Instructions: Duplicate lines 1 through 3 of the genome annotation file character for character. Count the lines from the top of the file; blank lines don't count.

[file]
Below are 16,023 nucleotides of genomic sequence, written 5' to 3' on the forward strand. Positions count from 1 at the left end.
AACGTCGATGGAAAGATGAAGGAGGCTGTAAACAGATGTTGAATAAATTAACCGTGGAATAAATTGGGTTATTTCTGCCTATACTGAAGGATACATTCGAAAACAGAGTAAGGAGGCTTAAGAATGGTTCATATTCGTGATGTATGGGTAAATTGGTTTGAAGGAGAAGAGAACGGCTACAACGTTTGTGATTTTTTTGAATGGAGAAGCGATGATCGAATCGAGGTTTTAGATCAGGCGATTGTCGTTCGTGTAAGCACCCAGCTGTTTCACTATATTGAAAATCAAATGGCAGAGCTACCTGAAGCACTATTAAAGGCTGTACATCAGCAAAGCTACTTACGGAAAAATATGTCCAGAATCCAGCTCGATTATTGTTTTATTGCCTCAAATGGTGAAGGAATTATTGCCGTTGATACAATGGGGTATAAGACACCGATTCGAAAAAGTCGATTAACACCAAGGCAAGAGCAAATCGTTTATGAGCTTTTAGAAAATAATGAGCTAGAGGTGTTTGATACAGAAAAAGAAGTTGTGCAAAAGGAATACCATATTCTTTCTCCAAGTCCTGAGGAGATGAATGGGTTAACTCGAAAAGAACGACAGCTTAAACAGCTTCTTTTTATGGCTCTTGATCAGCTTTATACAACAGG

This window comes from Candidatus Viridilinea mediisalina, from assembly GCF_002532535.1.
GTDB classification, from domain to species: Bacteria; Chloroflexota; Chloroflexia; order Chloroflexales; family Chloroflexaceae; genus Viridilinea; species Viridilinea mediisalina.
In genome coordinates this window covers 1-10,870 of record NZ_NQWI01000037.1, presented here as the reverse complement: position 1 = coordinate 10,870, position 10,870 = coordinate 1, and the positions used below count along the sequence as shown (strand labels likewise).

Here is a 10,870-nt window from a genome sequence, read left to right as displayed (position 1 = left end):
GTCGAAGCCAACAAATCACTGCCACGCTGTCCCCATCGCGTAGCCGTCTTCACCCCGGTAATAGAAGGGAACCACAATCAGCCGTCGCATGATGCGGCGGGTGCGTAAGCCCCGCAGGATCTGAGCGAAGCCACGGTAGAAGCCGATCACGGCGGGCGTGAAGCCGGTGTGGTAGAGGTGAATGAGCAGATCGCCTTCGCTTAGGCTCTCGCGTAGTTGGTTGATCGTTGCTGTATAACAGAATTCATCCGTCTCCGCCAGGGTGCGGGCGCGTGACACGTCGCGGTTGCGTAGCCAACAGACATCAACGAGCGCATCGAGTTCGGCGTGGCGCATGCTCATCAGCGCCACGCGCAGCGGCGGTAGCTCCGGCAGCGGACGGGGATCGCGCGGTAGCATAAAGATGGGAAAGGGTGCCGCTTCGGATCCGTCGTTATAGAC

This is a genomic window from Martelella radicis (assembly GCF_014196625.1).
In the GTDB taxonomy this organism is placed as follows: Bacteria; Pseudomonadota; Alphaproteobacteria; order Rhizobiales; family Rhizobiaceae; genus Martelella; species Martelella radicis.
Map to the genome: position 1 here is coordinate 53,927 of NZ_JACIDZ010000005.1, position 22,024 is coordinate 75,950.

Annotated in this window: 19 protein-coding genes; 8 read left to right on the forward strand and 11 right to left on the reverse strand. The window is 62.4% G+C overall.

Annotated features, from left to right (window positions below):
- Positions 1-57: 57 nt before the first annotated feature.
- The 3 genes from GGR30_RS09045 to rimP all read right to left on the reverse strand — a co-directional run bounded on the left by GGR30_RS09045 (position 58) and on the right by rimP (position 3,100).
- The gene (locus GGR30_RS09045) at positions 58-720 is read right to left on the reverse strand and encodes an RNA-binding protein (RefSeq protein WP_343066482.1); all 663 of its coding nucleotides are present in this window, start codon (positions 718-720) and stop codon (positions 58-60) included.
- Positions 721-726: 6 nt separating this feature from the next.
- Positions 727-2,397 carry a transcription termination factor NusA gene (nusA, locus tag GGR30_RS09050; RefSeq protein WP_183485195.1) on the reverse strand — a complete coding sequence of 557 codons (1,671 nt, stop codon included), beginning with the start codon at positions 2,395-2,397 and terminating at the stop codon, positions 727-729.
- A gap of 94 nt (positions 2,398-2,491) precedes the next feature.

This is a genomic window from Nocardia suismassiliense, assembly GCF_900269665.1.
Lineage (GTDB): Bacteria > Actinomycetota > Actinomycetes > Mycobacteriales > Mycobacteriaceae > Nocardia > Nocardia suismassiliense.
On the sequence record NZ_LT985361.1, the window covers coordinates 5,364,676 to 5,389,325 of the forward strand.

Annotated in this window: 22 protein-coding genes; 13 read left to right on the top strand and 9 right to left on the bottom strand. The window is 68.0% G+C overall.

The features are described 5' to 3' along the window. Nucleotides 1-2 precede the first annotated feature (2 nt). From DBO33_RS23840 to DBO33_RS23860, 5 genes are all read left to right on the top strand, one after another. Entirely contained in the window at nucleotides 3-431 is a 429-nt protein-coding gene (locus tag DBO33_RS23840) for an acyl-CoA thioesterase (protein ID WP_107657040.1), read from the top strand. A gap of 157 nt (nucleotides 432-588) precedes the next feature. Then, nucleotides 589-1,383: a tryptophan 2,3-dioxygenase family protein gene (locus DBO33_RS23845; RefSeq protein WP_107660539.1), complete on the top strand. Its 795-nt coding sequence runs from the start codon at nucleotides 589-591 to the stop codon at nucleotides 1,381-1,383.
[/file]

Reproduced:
Below are 16,023 nucleotides of genomic sequence, written 5' to 3' on the forward strand. Positions count from 1 at the left end.
AACGTCGATGGAAAGATGAAGGAGGCTGTAAACAGATGTTGAATAAATTAACCGTGGAATAAATTGGGTTATTTCTGCCTATACTGAAGGATACATTCGAAAACAGAGTAAGGAGGCTTAAGAATGGTTCATATTCGTGATGTATGGGTAAATTGGTTTGAAGGAGAAGAGAACGGCTACAACGTTTGTGATTTTTTTGAATGGAGAAGCGATGATCGAATCGAGGTTTTAGATCAGGCGATTGTCGTTCGTGTAAGCACCCAGCTGTTTCACTATATTGAAAATCAAATGGCAGAGCTACCTGAAGCACTATTAAAGGCTGTACATCAGCAAAGCTACTTACGGAAAAATATGTCCAGAATCCAGCTCGATTATTGTTTTATTGCCTCAAATGGTGAAGGAATTATTGCCGTTGATACAATGGGGTATAAGACACCGATTCGAAAAAGTCGATTAACACCAAGGCAAGAGCAAATCGTTTATGAGCTTTTAGAAAATAATGAGCTAGAGGTGTTTGATACAGAAAAAGAAGTTGTGCAAAAGGAATACCATATTCTTTCTCCAAGTCCTGAGGAGATGAATGGGTTAACTCGAAAAGAACGACAGCTTAAACAGCTTCTTTTTATGGCTCTTGATCAGCTTTATACAACAGG

This window comes from Candidatus Viridilinea mediisalina, from assembly GCF_002532535.1.